To avoid other reflections, I shoot in a dimly lit room, wearing dark clothes and a dark pair of gloves. Remove shiny objects from the area. If you wish, you can hang a dark cloth behind you and all around the tank to avoid additional reflections.

Do I need a Tripod? A tripod helps if you are going to be in front of the tank or many hours; the camera and lens can get heavy after a while. Since this is flash photography, the tripod is not meant to stabilize or steady the camera, but rather give your arms a break. Before you buy a tripod, make sure it has the ability to rotate and point the camera at all angles in the front. It is not necessary to purchase a heavy tripod like the ones used in outdoor photography, a light and cheap one will suffice.

What shutter speed should I choose? Your shutter speed will be limited by the flash sync if you use a flash. I would shoot at the maximum allowable speed during flash photography. In my case, it is 1/125th second. Since you are going to have a flash, the light burst will be fast enough to freeze any movement, regardless of the shutter speed. Still, the only thing I would use to control the exposure is the aperture.

Getting the fish to pose is another challenge. You simply must have patience. Any other quick tricks become apparent. Some photographers add tranquilizers to the water to slow the fish. Perhaps they can't tell the difference but I can. Tranquilized and handled fish, especially cichlids, often have their fright patterns on and this can ruin the picture, unless you want to capture the fright patterns. John O'Malley, a fellow photographer for Aquarium Fish Magazine once told me that he sometimes leaves his cichlids in his photo tank for a couple of days to acclimatize them to the surrounding. A comfortable and acclimatized cichlid is a wonderfully photogenic animal and it is very easy to photograph.

Another photography technique is to have a tank divided by a clean sheet of glass into two, the bare front where the fish is kept and the back where there are plants and decorations. The front section is narrow and only allows a couple of inches for swimming. This is an unacceptable method for cichlids. They look terrified and it shows. Sometimes cichlids are squeezed and injured by this technique. On the other hand, this technique works very well for killifish, small tetras and some Anabantids, where the fish are not as concerned about their surroundings as cichlids. These small fish are not as likely to be crushed.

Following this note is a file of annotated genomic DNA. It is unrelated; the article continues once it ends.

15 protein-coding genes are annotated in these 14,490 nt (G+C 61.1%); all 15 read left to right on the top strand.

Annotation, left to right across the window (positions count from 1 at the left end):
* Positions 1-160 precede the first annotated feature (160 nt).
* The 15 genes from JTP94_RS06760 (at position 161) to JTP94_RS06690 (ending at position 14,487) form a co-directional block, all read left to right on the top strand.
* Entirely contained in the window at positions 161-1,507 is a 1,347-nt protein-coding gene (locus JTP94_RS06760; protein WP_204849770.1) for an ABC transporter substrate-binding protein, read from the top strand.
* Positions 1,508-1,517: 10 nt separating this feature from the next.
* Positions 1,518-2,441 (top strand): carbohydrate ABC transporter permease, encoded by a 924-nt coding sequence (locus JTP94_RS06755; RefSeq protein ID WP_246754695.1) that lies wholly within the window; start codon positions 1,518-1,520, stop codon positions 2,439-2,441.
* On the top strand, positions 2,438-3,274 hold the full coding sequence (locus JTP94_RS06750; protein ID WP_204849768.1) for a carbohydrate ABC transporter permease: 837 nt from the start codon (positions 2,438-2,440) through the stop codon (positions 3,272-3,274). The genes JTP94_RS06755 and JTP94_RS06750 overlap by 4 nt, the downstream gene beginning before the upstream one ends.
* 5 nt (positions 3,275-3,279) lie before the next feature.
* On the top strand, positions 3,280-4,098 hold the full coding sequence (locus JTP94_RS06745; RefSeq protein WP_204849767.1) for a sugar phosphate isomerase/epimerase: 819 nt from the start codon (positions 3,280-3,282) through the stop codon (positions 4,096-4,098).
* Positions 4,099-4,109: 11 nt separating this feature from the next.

Another technique I ve seen used to avoid reflections is to put the lens right up against the front glass of the tank. This requires a lens with a very small focus distance and it is very difficult to get good shots. Try it and see what I mean - you'll just end up scratching the glass with your lens.

While there are no hard and fast rules, the techniques you settle with will always be your favorite. Scrutinize the images of some of the best fish photographers like Aaron Norman, John O'Malley, Harry Grier (my mentor), and Scott Michael of North America and Arend van den Nieuwenhuizen, Burkhard Kahl, H.J. Richter, Dieter Bork, Max Gibbs and many others from Europe. Look for shadows and observe their tank background. Shadows can reveal a lot about lighting techniques. Some rely on top lighting (Harry Grier), some occasionally on plastic plants (Aaron Norman), some on medium-format films (H.J. Richter) and almost all of them use photo tanks, one to three sources of light, slide film, SLR cameras, clean tanks, healthy fish and attractive backgrounds. This being such a subjective matter, I can find something I would do differently with most of their photographs...except may be for A.V.D. Nieuwenhuizen's - I think he is the ultimate fish photographer.

I have taken many slides of tetras and other small fish that I am happy with but none of them are what I consider excellent or great. It is easy to rise above the average in fish photography by following some of the techniques described above but I find it is extremely hard to make the jump from my level to the levels at which the individuals mentioned above, especially the Europeans operate.